The intelligence services of the United States and Britain hacked into the world’s largest SIM card maker, taking encryption keys allowing them to monitor users, a report said Friday.
The hack was a joint operation by the two agencies, and would have facilitated eavesdropping on much of the world’s voice and data mobile networks, The Intercept website reported, citing a 2010 internal British document provided by former US national security contractor Edward Snowden.
The unit was set up by the US National Security Agency (NSA) and Britain’s Government Communications Headquarters (GCHQ).
It targeted Gemalto, the report said, which makes 2 billion SIM cards a year for 450 mobile service providers, including AT&T, T-Mobile, China Mobile and SoftBank.
The company is registered in the Netherlands and has factories around the world including in the US.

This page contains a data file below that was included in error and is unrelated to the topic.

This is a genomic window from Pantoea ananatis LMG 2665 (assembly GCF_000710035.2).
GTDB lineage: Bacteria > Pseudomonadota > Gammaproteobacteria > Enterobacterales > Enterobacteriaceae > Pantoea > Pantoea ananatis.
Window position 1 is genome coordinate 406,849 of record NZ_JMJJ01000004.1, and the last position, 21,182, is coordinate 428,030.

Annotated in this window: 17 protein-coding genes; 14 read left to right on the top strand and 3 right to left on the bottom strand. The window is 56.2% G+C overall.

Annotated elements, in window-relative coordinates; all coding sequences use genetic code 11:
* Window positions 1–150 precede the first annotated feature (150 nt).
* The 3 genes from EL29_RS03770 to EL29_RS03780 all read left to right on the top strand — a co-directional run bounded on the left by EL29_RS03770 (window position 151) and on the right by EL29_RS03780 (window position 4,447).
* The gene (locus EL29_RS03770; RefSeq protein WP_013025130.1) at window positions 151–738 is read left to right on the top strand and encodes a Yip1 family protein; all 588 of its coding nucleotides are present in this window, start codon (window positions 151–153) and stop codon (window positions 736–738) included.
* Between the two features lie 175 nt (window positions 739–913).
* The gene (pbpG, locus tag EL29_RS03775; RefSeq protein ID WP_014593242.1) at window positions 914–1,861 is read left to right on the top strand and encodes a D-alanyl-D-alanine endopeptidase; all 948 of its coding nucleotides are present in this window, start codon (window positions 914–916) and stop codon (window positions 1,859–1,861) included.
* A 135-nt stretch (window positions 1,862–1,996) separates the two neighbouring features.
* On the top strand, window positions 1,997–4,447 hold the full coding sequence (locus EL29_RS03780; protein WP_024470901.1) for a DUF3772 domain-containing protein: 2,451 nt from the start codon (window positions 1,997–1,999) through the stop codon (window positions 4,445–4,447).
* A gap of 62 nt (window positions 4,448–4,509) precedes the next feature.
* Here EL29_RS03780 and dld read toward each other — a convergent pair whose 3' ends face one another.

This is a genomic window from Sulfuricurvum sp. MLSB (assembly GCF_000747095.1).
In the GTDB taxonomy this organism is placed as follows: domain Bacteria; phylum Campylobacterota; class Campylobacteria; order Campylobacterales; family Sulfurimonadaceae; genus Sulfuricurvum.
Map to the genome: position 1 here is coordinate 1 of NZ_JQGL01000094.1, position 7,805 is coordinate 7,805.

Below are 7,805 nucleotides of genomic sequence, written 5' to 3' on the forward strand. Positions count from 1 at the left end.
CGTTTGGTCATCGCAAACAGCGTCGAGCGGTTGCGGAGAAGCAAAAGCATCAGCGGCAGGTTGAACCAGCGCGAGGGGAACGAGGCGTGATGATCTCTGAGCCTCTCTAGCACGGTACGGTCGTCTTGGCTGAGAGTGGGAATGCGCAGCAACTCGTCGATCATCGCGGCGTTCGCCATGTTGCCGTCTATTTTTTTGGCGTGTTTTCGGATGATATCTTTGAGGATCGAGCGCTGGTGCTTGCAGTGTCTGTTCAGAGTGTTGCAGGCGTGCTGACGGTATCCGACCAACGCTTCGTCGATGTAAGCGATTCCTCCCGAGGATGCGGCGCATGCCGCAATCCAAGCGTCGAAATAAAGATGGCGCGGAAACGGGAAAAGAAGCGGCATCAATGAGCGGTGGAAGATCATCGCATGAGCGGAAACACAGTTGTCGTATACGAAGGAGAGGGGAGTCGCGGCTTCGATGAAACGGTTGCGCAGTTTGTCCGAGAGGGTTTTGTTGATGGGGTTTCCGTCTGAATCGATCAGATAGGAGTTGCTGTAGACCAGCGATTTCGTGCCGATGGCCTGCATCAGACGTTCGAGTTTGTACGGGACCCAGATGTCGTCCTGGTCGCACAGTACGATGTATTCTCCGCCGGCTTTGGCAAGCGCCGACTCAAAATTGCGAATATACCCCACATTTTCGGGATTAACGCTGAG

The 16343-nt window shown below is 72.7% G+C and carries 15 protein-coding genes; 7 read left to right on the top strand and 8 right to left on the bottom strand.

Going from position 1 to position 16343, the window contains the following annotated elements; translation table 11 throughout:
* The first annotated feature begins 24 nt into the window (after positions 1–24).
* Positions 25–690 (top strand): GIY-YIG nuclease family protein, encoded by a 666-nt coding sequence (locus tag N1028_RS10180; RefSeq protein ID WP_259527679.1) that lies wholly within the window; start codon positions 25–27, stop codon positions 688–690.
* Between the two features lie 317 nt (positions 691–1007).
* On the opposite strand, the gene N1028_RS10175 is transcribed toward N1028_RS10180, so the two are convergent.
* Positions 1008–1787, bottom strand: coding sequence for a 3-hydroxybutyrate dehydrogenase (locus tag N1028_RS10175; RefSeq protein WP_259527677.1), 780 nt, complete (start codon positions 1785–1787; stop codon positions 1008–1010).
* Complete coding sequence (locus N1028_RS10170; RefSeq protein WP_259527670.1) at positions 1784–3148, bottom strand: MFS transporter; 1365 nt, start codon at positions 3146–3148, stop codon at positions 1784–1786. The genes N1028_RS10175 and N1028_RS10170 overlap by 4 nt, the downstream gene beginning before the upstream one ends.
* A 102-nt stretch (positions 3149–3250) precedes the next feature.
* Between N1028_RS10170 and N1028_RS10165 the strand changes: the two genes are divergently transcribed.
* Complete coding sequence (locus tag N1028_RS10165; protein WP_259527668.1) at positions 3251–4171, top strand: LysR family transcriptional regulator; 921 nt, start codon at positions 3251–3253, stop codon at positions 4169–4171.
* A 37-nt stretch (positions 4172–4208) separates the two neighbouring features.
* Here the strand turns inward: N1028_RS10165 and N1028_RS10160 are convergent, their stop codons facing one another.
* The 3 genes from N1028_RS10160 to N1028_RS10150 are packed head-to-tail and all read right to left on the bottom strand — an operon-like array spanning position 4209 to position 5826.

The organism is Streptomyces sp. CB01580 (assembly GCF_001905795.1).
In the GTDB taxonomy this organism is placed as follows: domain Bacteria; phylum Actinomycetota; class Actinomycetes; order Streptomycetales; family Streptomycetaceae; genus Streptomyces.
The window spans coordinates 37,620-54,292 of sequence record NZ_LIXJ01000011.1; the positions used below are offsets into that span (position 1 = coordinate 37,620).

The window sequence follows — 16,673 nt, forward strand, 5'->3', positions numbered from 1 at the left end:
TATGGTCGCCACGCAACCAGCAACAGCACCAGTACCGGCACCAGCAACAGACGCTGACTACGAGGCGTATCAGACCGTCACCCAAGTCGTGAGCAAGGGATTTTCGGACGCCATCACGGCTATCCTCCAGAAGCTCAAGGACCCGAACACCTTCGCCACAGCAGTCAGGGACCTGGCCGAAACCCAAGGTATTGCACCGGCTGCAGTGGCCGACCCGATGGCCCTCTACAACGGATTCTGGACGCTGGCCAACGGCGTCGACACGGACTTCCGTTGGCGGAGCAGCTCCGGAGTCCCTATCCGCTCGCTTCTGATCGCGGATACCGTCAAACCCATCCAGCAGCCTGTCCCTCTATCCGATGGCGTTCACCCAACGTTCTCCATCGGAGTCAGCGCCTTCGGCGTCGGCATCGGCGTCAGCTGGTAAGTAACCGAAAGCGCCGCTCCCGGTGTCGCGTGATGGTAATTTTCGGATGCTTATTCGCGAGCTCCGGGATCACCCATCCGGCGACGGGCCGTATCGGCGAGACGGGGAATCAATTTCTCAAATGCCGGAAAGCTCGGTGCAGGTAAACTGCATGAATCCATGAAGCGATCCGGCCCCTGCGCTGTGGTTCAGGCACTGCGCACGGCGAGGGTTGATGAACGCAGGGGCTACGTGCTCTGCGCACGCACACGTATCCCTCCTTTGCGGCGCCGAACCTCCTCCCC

Gemalto’s executive vice president Paul Beverly told The Intercept he was “disturbed” by news of the breach.
“The most important thing for us now is to understand the degree” of the hack and data leak, he said.
After mining the private communications of employees, the surveillance unit obtained a copy of the encryption keys, which would technically enable the agencies to monitor mobile communications without the approval or knowledge of service providers or authorities, the report said.
“Once you have the keys, decrypting traffic is trivial,” Christopher Soghoian, principal technologist for the American Civil Liberties Union activist group, was quoted as saying.